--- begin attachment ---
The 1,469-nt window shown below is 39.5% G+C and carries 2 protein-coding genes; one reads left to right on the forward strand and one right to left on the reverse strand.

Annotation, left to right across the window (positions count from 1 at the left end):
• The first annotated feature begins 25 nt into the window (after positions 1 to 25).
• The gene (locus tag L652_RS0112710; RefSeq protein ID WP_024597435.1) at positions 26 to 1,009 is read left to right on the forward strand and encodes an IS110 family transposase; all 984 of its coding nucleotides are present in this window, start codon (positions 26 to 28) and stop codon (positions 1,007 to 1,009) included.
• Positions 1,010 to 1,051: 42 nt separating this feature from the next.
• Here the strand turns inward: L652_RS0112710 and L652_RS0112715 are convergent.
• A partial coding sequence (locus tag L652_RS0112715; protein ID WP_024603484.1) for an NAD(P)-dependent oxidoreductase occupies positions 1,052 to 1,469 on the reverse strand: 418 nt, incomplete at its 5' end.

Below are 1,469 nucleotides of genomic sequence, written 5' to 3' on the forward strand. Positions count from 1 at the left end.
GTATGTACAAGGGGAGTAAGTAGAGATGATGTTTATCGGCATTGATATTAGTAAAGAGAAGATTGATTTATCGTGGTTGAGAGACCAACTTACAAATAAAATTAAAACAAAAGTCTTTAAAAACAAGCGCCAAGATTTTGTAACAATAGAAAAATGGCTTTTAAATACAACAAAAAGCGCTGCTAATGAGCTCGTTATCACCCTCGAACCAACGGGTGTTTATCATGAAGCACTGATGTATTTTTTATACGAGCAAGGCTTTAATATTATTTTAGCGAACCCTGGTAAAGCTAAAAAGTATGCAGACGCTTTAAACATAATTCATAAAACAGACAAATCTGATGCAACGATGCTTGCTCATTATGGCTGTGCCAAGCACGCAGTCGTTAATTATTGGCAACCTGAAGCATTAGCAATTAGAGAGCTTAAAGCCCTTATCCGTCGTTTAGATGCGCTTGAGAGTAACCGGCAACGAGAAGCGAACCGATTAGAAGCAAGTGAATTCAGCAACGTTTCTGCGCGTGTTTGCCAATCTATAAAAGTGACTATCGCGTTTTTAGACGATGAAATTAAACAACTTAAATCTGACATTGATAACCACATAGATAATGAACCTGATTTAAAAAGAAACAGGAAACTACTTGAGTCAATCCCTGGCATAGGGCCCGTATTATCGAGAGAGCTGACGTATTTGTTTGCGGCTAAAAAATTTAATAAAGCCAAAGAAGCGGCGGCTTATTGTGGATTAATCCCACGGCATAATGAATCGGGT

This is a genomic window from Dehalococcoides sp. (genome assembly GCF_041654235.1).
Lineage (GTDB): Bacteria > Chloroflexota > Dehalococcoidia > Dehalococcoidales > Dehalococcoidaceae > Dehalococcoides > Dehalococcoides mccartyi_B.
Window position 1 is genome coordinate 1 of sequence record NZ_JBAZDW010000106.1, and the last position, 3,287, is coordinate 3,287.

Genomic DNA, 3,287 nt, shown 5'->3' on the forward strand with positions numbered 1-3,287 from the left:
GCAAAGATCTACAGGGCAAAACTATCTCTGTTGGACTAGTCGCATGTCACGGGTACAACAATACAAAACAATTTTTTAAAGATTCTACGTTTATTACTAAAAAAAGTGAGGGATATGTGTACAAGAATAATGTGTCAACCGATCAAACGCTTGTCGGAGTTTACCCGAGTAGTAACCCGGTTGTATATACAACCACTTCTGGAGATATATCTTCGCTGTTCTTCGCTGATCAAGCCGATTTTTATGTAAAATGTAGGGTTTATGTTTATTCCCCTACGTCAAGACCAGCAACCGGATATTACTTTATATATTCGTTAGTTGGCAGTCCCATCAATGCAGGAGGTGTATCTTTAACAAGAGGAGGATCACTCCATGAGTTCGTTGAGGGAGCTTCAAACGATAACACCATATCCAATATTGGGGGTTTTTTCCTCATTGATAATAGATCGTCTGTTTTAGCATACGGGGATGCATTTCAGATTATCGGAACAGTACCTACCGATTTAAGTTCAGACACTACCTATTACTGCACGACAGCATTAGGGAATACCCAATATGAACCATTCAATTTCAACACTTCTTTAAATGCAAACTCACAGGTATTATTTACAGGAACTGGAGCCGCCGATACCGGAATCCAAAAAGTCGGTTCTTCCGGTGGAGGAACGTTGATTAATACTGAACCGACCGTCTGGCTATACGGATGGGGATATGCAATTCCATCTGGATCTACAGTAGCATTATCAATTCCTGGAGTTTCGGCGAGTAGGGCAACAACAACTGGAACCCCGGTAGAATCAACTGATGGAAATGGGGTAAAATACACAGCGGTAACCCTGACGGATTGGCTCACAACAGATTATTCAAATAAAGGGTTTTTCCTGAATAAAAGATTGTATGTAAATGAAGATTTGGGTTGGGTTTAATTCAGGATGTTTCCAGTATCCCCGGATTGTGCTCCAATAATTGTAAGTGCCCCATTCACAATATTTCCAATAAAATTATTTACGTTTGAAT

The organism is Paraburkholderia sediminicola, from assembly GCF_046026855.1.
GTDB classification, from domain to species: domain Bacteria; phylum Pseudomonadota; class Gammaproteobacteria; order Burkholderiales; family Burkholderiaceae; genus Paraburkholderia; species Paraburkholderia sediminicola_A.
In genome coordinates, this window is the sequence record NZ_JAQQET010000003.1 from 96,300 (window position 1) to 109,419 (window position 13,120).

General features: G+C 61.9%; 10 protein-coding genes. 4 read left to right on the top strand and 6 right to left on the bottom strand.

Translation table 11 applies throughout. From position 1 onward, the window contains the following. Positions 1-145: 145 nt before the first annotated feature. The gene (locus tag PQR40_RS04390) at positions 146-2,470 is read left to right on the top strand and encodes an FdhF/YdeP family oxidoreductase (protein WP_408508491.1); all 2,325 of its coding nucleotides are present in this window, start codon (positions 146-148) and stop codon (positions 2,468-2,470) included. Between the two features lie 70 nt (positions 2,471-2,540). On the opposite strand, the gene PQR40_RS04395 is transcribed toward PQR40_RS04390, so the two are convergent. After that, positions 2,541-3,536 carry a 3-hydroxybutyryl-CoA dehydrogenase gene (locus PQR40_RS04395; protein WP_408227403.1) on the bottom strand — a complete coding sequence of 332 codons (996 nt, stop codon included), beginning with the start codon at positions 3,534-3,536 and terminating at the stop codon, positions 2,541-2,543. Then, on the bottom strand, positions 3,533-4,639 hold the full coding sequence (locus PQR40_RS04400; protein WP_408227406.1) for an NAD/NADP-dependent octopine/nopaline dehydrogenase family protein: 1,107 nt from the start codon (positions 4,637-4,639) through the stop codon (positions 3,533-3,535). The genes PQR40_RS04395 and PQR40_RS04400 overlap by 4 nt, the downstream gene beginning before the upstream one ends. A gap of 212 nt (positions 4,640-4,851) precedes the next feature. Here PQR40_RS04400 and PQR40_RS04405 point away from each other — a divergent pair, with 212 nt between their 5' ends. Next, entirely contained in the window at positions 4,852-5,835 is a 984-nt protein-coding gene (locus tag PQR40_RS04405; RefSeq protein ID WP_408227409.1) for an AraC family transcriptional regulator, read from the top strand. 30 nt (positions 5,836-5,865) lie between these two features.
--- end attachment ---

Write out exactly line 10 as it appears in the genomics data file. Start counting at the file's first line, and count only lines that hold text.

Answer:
This is a genomic window from Dehalococcoides sp. (genome assembly GCF_041654235.1).